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How to Follow-Up With an Employer Post a Job Interview

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No doubt, it is always tempting to dash back an e-mail to the employer you haven’t heard from since your interview. You might be having a zillion apprehensions, but still, you go on to drop a mail chain, asking about the result. Have they shortlisted you? Are you going to get the offer letter? Of course, you’re waiting for a positive response and you are entitled to get one, especially after your great performance in the interview. While we understand all these concerns, but is it right to bug the hiring manager to this extent correct? If yes, how should you go about it then?

The ball is pretty much in the recruiter’s court post a job interview. However, you shouldn’t forget that you’ve passed the initial screening process of getting shortlisted for the job. So, follow up stands as the next most crucial step, which will distinguish you as a candidate taking action steps, even after exiting the interview room. But, there are certain subtle ways to go about it.

The discussion to follow will build on the same line of thought and suggest what all you can include to make your follow-up more productive. Give it a good glance to get a clear insight.


Sending a Thank you Note is an Effective Practice

This might be your first step towards initiating the follow-up process. Without fail, each employer you interview with has to be sent a thank you note, no later than 24 hours after the interview. The note should be brief and conversational in nature, laying stress on your interest in the job. It should clearly demonstrate why would you be an ideal pick for the opening.

Also, it might be the ideal opportunity to add any relevant details you forgot to mention during the interview. Here’s an example

Hi [The Hiring manager’s name]

Thank you so much for taking out time and meeting me today. After learning about the job profile, I’m quite excited about the opportunity to join your company and help [create word-class sales figures, develop business relations with clients, introduce efficient cost-analysis, etc.] for [company’s name].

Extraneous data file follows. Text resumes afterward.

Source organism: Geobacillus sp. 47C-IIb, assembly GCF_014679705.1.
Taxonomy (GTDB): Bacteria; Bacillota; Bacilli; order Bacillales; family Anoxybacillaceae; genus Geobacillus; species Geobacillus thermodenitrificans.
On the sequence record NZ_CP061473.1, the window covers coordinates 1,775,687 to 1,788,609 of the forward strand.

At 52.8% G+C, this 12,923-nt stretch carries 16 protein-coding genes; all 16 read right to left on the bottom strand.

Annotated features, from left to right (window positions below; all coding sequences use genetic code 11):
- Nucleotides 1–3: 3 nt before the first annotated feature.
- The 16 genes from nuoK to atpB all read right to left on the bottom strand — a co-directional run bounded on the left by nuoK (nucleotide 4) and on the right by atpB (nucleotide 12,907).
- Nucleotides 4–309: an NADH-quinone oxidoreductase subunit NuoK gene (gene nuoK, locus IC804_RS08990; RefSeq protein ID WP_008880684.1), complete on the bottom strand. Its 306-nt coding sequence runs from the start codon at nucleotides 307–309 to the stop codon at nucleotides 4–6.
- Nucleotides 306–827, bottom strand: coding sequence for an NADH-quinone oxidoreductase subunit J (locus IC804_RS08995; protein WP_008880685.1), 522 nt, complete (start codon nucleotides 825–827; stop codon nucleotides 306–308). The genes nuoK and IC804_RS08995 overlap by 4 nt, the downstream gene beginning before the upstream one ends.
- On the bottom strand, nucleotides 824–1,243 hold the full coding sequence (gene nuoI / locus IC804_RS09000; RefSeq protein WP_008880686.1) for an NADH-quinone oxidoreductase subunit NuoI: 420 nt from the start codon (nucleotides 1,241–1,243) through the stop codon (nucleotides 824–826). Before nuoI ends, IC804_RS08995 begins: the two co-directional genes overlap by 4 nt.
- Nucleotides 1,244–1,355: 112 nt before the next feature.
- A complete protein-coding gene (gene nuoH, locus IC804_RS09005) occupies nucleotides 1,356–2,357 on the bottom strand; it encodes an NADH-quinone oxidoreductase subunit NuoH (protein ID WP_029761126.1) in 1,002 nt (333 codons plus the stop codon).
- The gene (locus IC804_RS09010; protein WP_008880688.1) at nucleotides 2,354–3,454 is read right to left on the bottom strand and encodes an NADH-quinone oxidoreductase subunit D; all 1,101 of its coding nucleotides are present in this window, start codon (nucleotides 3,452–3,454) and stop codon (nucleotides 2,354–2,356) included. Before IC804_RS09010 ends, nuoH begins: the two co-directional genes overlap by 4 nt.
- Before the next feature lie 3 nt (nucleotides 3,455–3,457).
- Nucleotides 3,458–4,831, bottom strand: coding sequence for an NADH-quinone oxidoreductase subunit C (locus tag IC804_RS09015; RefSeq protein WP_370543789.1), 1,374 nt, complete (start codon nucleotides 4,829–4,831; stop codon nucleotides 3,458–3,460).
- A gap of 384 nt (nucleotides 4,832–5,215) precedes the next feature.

I believe that my experience in [starting a dialogue with clients, working on extensive marketing techniques, etc.] would be a great fit for this role.

Kindly keep me updated regarding the hiring process. Looking forward to your valuable response.

Best Regards

[Your name]

Also Read: A Complete Job Search Guide for Beginners


Breaking Through the Silence

The interviewer told you that he’s going to let you know within 2 days if you’ve made it to the next rounds or not. It’s almost 3 days now and you haven’t heard anything from the employer. You start thinking what could have possibly gone wrong? You might not have made it through. However, it’s equally likely that the interviewer got busy with the ongoing hiring process. Without bugging him too much, start dropping occasional calls or emails. The hiring manager might be frazzled, but he won’t mind as long as your messages are polite and brief. The recruiter is most likely to be impressed by your perseverance and interest in the job.

Do not Forget the Three ‘Ps’

Being Polite, Persistent and Professional are the utmost important qualities required to land yourself to a job. And that is how it works during a follow-up.

Being Persistent: To be one of the leaders in this cut-throat and competitive job market, persistence is one of the major pre-requisites you need. Many applicants come up with complaints that they have been applying to a large number of profiles, but haven’t received a response yet. The first question to them would be, ‘How frequently do you follow up?’ It might just happen that the employer makes his contact details inaccessible. But possibly if you can follow up, there’re a couple of reasons you would want to.

  • It shows that you’re genuinely interested
  • You are giving in efforts to find about the next step, in order to get an answer to your application.


Being Polite & Professional: Always remember that you aren’t the only candidate this employer is dealing with. His desk might be piled high with files and documents. You might get a response as cold as ‘Don’t call back!’ Whatever may happen, be polite in your approach. In addition to this, from the way you drop a mail to the way you talk over the phone call, things have to be kept professional.

If you’ve been offered a position and need some time to respond (obviously, you’ll have other interviews lined up as well), then you need to ask when do they need to reply. Put forth the most professional voice and the manner in asking for the time you need. In case the employer doesn’t agree, be prepared with an alternate answer.

Also Read: Make Your Job Search Productive with this Checklist


Got Rejected? It’s time to Bounce back in the Game!

Finally, you hear from the interviewer and the news is negative.

How will you handle a situation like this?

Start by thanking the person for having the courtesy to let you know. Then ask if he would be willing to give feedback that you could use for future interviews. You might receive ‘No’ as an answer, but it’ll show your interest in improving.

Keep the hiring manager in your professional network, perhaps by adding him on social media websites. If nothing, this would enhance your prospects of getting a desirable job in the future. Yes, you deserve the job, that’s all you need to believe. Persistent efforts with the shared tips would fetch you the employment prospects you’ve been searching for. Just hang in there and keep giving the best shot at everything you do.

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